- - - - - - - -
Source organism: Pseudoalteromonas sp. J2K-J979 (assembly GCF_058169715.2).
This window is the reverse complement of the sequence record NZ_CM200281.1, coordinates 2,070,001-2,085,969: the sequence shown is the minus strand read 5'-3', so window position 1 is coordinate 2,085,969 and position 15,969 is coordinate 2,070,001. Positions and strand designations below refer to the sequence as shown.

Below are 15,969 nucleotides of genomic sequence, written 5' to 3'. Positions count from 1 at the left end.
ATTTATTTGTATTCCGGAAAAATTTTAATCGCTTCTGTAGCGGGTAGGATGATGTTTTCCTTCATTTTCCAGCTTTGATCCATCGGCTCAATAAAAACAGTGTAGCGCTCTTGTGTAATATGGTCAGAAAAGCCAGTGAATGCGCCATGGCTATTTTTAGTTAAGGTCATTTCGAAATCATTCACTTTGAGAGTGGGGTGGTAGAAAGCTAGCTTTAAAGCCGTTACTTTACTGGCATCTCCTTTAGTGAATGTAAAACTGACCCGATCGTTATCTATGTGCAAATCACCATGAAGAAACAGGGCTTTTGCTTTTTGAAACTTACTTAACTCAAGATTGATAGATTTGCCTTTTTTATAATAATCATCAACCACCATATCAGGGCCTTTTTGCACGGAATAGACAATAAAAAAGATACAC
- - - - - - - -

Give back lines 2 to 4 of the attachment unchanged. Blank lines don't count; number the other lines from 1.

This window is the reverse complement of the sequence record NZ_CM200281.1, coordinates 2,070,001-2,085,969: the sequence shown is the minus strand read 5'-3', so window position 1 is coordinate 2,085,969 and position 15,969 is coordinate 2,070,001. Positions and strand designations below refer to the sequence as shown.

Below are 15,969 nucleotides of genomic sequence, written 5' to 3'. Positions count from 1 at the left end.
ATTTATTTGTATTCCGGAAAAATTTTAATCGCTTCTGTAGCGGGTAGGATGATGTTTTCCTTCATTTTCCAGCTTTGATCCATCGGCTCAATAAAAACAGTGTAGCGCTCTTGTGTAATATGGTCAGAAAAGCCAGTGAATGCGCCATGGCTATTTTTAGTTAAGGTCATTTCGAAATCATTCACTTTGAGAGTGGGGTGGTAGAAAGCTAGCTTTAAAGCCGTTACTTTACTGGCATCTCCTTTAGTGAATGTAAAACTGACCCGATCGTTATCTATGTGCAAATCACCATGAAGAAACAGGGCTTTTGCTTTTTGAAACTTACTTAACTCAAGATTGATAGATTTGCCTTTTTTATAATAATCATCAACCACCATATCAGGGCCTTTTTGCACGGAATAGACAATAAAAAAGATACAC